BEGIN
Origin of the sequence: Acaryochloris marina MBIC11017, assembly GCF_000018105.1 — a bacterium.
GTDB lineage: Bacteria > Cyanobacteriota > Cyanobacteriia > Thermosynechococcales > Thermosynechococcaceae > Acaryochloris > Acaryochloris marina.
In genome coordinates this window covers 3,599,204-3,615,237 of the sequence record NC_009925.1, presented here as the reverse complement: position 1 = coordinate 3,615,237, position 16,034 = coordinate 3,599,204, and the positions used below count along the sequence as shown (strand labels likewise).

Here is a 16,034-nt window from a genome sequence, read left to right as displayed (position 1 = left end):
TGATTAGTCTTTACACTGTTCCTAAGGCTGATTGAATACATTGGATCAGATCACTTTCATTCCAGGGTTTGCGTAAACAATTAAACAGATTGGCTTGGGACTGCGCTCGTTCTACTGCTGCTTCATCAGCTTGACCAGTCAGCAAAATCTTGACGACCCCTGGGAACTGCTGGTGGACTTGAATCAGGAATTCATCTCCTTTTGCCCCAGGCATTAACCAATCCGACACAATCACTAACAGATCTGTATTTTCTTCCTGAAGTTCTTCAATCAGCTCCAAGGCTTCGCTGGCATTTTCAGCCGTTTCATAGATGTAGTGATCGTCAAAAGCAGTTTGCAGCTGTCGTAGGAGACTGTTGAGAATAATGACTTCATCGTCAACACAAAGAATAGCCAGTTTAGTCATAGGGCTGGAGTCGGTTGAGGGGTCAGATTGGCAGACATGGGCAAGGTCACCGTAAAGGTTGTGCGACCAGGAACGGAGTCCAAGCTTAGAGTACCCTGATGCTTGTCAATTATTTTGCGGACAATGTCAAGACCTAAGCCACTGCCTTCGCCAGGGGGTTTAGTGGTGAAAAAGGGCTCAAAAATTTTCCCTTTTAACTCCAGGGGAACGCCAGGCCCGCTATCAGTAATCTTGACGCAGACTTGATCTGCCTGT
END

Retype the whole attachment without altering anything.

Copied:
Origin of the sequence: Acaryochloris marina MBIC11017, assembly GCF_000018105.1 — a bacterium.
GTDB lineage: Bacteria > Cyanobacteriota > Cyanobacteriia > Thermosynechococcales > Thermosynechococcaceae > Acaryochloris > Acaryochloris marina.
In genome coordinates this window covers 3,599,204-3,615,237 of the sequence record NC_009925.1, presented here as the reverse complement: position 1 = coordinate 3,615,237, position 16,034 = coordinate 3,599,204, and the positions used below count along the sequence as shown (strand labels likewise).

Here is a 16,034-nt window from a genome sequence, read left to right as displayed (position 1 = left end):
TGATTAGTCTTTACACTGTTCCTAAGGCTGATTGAATACATTGGATCAGATCACTTTCATTCCAGGGTTTGCGTAAACAATTAAACAGATTGGCTTGGGACTGCGCTCGTTCTACTGCTGCTTCATCAGCTTGACCAGTCAGCAAAATCTTGACGACCCCTGGGAACTGCTGGTGGACTTGAATCAGGAATTCATCTCCTTTTGCCCCAGGCATTAACCAATCCGACACAATCACTAACAGATCTGTATTTTCTTCCTGAAGTTCTTCAATCAGCTCCAAGGCTTCGCTGGCATTTTCAGCCGTTTCATAGATGTAGTGATCGTCAAAAGCAGTTTGCAGCTGTCGTAGGAGACTGTTGAGAATAATGACTTCATCGTCAACACAAAGAATAGCCAGTTTAGTCATAGGGCTGGAGTCGGTTGAGGGGTCAGATTGGCAGACATGGGCAAGGTCACCGTAAAGGTTGTGCGACCAGGAACGGAGTCCAAGCTTAGAGTACCCTGATGCTTGTCAATTATTTTGCGGACAATGTCAAGACCTAAGCCACTGCCTTCGCCAGGGGGTTTAGTGGTGAAAAAGGGCTCAAAAATTTTCCCTTTTAACTCCAGGGGAACGCCAGGCCCGCTATCAGTAATCTTGACGCAGACTTGATCTGCCTGT